As a marketing concept, “Clean Beauty” appears to be more prominent overall in the UK compared to the US, although it’s an increasingly growing market. According to a recent study by Harper’s Bazaar, 50% of women in America said they were already using product’s they considered to be ‘clean’ and this is supported by a 50% increase in the US for “clean beauty” searches during August 2020, compared to August 2019.
Over the last 5 years, the trends data indicates that whilst “clean beauty” is not a new concept, interest levels are not constant and tend to ebb and flow- possibly down to media coverage or brand marketing. A clear example of this is in Australia, where there are defined sharp increases and then decreases across the five years. The UK has seen more steady growth with dips and spikes whilst The USA has seen the highest and most stable growth out of the three countries.
Despite what the industry experts tell us, the trends clearly show that whilst the ‘clean beauty is a fad’ debate continues to rage on, the interest for clean beauty continues to grow amongst consumers everywhere. So, why are skincare experts at odds with skincare brands when it comes to using the words clean beauty?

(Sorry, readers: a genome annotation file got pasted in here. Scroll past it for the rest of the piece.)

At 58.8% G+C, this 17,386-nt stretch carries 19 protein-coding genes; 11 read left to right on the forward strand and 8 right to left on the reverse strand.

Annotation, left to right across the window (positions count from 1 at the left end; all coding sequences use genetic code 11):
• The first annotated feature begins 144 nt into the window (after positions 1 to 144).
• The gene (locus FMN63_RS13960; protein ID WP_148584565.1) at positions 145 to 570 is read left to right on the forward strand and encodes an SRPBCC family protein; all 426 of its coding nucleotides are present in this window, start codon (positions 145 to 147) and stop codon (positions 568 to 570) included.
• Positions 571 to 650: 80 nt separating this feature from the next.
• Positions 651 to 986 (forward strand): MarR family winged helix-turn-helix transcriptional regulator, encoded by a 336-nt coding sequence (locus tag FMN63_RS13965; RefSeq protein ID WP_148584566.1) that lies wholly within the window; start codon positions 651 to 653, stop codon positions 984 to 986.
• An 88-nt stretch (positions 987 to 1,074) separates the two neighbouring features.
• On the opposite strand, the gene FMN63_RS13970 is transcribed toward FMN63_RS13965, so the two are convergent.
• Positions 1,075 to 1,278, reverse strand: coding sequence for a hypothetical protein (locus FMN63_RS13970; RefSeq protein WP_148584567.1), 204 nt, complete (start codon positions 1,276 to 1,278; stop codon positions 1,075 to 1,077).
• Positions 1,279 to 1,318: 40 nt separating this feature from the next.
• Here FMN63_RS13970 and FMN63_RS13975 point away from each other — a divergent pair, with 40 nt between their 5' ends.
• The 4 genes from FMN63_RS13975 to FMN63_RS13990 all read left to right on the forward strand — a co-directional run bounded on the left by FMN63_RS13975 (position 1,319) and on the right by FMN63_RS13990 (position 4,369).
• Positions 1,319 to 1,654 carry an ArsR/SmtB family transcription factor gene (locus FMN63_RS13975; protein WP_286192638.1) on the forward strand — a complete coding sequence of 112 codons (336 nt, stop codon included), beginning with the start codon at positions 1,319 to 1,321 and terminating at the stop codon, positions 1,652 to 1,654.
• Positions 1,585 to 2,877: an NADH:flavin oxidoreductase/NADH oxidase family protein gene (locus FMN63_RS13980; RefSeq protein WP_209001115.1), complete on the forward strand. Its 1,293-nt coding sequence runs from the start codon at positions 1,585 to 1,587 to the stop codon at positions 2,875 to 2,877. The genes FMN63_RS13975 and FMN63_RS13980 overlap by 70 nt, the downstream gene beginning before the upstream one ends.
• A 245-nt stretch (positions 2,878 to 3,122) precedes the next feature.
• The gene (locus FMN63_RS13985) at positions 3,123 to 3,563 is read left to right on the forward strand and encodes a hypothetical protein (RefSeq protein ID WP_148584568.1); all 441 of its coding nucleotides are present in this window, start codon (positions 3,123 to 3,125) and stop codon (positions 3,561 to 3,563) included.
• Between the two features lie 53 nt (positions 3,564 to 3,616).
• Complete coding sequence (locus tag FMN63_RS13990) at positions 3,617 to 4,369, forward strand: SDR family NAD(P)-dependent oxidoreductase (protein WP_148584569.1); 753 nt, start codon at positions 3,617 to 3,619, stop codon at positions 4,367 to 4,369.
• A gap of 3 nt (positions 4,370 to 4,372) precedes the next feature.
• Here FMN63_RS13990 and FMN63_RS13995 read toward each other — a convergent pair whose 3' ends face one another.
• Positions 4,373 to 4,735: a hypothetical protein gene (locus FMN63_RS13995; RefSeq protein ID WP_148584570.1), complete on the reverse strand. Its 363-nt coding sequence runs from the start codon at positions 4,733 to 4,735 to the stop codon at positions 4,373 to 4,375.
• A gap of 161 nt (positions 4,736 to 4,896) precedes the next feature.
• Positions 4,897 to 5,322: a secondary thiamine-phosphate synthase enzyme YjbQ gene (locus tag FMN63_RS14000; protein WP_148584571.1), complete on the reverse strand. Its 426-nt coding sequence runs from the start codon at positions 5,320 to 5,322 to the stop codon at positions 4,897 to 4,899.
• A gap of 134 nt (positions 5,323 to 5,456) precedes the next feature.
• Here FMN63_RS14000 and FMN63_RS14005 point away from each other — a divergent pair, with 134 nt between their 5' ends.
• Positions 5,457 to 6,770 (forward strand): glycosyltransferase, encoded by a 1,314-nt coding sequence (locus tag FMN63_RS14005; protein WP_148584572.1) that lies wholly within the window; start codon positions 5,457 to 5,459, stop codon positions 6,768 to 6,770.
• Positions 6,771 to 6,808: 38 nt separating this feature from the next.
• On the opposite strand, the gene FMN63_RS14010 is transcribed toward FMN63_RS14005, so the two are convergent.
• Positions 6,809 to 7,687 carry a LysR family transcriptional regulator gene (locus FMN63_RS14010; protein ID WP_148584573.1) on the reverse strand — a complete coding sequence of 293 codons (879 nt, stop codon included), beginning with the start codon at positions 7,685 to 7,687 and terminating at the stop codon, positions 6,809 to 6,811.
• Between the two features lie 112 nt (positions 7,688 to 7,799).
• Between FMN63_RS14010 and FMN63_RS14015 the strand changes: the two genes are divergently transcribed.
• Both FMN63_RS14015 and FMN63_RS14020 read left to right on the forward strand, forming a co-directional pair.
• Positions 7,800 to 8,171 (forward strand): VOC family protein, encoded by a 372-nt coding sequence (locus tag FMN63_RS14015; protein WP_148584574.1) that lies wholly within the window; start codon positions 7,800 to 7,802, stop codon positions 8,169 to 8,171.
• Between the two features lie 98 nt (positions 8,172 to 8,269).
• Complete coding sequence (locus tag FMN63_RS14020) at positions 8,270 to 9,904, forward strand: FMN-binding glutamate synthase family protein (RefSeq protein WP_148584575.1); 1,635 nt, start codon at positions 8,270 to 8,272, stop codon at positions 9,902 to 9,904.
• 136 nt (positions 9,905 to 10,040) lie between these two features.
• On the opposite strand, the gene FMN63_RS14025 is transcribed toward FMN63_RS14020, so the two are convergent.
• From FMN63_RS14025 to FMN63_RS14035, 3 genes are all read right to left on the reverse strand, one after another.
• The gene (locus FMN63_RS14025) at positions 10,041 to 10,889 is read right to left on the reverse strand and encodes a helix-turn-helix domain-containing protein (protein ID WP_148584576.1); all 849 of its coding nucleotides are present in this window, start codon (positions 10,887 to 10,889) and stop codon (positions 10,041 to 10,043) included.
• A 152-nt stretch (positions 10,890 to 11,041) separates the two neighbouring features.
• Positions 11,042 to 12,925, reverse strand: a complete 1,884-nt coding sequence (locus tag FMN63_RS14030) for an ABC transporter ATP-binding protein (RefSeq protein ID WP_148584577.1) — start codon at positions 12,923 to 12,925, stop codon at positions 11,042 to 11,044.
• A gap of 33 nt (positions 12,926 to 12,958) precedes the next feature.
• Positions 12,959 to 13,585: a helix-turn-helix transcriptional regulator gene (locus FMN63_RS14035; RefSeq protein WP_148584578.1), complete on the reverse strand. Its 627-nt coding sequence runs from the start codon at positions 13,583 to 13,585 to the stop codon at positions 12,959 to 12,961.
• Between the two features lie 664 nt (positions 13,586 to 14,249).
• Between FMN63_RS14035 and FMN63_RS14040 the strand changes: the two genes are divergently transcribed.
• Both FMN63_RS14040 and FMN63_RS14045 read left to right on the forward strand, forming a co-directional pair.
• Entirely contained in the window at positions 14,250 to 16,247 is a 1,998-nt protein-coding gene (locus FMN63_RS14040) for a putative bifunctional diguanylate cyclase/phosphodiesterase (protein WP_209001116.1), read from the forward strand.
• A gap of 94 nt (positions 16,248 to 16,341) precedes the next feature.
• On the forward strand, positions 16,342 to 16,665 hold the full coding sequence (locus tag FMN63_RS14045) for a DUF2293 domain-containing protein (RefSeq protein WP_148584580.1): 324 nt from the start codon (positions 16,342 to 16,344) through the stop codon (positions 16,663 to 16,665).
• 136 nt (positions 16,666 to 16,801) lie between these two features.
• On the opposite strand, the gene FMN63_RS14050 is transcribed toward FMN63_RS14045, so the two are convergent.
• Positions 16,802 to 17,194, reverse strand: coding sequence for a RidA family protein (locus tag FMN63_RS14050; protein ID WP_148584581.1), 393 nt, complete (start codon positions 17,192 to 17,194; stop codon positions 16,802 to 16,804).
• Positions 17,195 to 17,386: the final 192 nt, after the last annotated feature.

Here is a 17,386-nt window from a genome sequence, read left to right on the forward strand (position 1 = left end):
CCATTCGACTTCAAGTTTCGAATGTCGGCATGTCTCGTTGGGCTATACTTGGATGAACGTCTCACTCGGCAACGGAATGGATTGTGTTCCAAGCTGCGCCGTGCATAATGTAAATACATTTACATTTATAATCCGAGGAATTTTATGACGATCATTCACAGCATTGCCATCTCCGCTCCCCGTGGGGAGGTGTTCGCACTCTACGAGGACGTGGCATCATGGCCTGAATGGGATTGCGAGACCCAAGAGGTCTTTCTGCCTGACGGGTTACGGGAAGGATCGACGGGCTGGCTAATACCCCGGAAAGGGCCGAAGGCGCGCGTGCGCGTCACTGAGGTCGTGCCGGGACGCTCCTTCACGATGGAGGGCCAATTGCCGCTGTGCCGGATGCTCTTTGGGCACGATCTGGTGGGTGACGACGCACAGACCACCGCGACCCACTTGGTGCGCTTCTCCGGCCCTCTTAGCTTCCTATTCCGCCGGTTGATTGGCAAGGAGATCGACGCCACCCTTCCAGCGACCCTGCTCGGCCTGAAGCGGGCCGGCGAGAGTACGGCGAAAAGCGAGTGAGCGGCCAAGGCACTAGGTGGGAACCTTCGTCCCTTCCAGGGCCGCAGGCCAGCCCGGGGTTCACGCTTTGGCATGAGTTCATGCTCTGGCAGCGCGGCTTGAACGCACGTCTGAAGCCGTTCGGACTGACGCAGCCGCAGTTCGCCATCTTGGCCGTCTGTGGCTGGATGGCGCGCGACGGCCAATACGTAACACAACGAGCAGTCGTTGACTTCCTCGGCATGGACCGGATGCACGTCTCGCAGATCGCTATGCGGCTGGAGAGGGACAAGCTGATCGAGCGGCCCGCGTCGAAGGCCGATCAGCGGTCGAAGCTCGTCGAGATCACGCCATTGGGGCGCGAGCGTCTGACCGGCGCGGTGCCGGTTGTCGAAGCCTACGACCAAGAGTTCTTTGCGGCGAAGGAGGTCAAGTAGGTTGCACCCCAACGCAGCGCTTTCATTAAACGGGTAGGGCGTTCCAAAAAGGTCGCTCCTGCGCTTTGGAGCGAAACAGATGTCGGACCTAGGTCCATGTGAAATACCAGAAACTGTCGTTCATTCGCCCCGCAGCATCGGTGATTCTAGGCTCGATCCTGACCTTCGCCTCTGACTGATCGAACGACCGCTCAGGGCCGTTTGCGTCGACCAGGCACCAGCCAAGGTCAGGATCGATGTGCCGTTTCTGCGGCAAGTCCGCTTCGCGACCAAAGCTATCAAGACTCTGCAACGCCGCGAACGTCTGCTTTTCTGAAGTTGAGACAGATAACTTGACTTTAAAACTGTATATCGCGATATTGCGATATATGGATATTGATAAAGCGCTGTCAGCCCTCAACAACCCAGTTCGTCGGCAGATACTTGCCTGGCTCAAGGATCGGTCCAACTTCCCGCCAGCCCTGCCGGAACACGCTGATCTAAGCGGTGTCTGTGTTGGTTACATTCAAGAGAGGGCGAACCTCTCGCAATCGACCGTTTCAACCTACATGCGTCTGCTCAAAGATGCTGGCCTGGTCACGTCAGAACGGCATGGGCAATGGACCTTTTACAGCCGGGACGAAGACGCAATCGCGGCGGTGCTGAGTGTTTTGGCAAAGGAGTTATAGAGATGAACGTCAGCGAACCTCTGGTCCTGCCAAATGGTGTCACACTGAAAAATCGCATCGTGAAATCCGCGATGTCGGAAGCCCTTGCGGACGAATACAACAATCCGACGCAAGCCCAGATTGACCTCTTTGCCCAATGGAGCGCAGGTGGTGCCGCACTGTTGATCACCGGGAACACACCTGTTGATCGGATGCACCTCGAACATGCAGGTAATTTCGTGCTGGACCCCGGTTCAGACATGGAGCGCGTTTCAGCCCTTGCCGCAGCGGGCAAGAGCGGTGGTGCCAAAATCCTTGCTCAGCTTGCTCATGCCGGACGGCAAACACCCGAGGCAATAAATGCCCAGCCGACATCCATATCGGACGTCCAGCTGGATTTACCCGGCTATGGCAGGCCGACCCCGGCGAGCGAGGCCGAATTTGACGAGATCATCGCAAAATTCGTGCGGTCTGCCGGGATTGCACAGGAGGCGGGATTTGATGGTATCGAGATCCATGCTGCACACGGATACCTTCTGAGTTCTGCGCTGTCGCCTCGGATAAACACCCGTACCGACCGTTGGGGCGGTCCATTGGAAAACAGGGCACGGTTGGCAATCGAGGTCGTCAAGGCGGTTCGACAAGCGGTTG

Why industry experts are snubbing ‘clean beauty’ as a concept
Firstly, describing a product as being ‘clean’ immediately portrays everything else before it as being ‘dirty’ or ‘bad’ which in the skincare industry is something no brands want to be associated with. Clean beauty products claim to be chemical-free or more ‘pure’ than other products too but the industry has always worked hard to market the science behind developing hard-working skincare products that work- using acids, parabens and other ingredients that are now in danger of developing a bad rep.
It’s not that clean beauty is necessarily a bad thing, it’s that the claims brands are now making create a negative reputation for other products that aren’t focusing on being paraben-free, for example. Skincare experts such as head buyer at the beauty chain Space NK, Sarah Meadows, recognises clean beauty as being environmentally conscious; “Whether it is about sustainability, whether it is vegan, conscious living, free-from … playing into any of those would make you a clean brand. It can be fairly confusing for the customer.” Likewise, skincare guru, Caroline Hirons calls out certain ‘clean’ brands up for confusing consumers by mentioning ingredients that wouldn’t normally appear in skincare or makeup products anyway “Saying that they are not included in your line is redundant”.